– Lucy, social climber
The early hominin’s strong arms suggest a life lived aloft. APRIL REESE reports.
Lucy, the world’s most famous early hominin, may have walked on two legs but she preferred to climb among the trees, a recent study suggests.
In the decades since the 1974 discovery of the 3.18-million-year-old
Australopithecus afarensis fossil, scientists have debated whether Lucy lived primarily on the ground or in the trees.
Hoping to settle that debate, a team led by Christopher Ruff at Johns Hopkins University in the US scanned Lucy’s arm and leg bones to create detailed 3-D models of their structure. Then the researchers compared the models with bone scans of other early hominins, modern humans and modern chimpanzees.
Lucy’s arm bones, it turns out, were much stronger than her leg bones, and the weaker structure of the leg bones meant she probably had a somewhat awkward, inefficient gait compared to later hominins. It seems likely, then, that she lived a primarily arboreal life, relying more on her arms to get around than her legs, the researchers conclude.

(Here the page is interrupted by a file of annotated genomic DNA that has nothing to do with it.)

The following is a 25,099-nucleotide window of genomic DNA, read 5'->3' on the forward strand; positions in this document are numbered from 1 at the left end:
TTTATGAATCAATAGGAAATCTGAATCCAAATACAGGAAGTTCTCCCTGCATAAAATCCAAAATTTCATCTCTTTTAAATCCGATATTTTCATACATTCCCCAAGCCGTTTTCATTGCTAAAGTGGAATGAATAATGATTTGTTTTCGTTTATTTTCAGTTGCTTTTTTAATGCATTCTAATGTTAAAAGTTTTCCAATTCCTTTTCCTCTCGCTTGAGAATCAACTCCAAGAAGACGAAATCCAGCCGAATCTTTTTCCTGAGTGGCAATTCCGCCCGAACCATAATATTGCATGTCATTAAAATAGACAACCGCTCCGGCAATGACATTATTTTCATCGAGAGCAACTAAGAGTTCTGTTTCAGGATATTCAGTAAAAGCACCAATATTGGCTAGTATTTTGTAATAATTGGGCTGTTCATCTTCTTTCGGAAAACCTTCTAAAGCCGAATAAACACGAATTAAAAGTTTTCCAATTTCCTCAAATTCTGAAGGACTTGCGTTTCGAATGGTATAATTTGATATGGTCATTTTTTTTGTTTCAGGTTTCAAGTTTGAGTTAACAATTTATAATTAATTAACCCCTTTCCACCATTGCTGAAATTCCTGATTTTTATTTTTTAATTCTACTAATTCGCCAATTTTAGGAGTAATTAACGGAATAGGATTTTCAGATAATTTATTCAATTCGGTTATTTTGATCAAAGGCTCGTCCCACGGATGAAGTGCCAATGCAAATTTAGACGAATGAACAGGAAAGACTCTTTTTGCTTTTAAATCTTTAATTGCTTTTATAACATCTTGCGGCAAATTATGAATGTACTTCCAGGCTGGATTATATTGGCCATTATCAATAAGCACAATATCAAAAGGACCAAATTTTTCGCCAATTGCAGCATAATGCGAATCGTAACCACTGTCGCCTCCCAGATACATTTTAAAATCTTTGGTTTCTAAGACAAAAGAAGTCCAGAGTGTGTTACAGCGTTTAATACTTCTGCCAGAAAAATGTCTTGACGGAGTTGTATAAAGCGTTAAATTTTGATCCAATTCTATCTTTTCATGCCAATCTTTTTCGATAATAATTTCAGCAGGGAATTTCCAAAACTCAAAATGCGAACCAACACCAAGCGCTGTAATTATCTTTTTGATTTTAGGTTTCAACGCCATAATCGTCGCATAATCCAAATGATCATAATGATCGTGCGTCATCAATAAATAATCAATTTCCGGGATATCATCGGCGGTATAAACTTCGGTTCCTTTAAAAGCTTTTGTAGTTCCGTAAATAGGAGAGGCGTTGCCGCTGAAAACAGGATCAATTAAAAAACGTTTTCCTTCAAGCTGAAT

“Although bipedal when on the ground, the limb bone structural proportions of [Lucy] provide evidence for substantially more arboreal, i.e. climbing behaviour than either modern humans or Homo erectus,” the researchers write in the study, published in PLOS One in November.
Staying off the ground would have helped keep Lucy safe from predators, but it also posed its own risks: an earlier study found that she died by falling from a tree.
Recent scans of Lucy’s skeleton showed the bones of her arms were stonger than those of her legs – she was therefore probably a tree- dweller.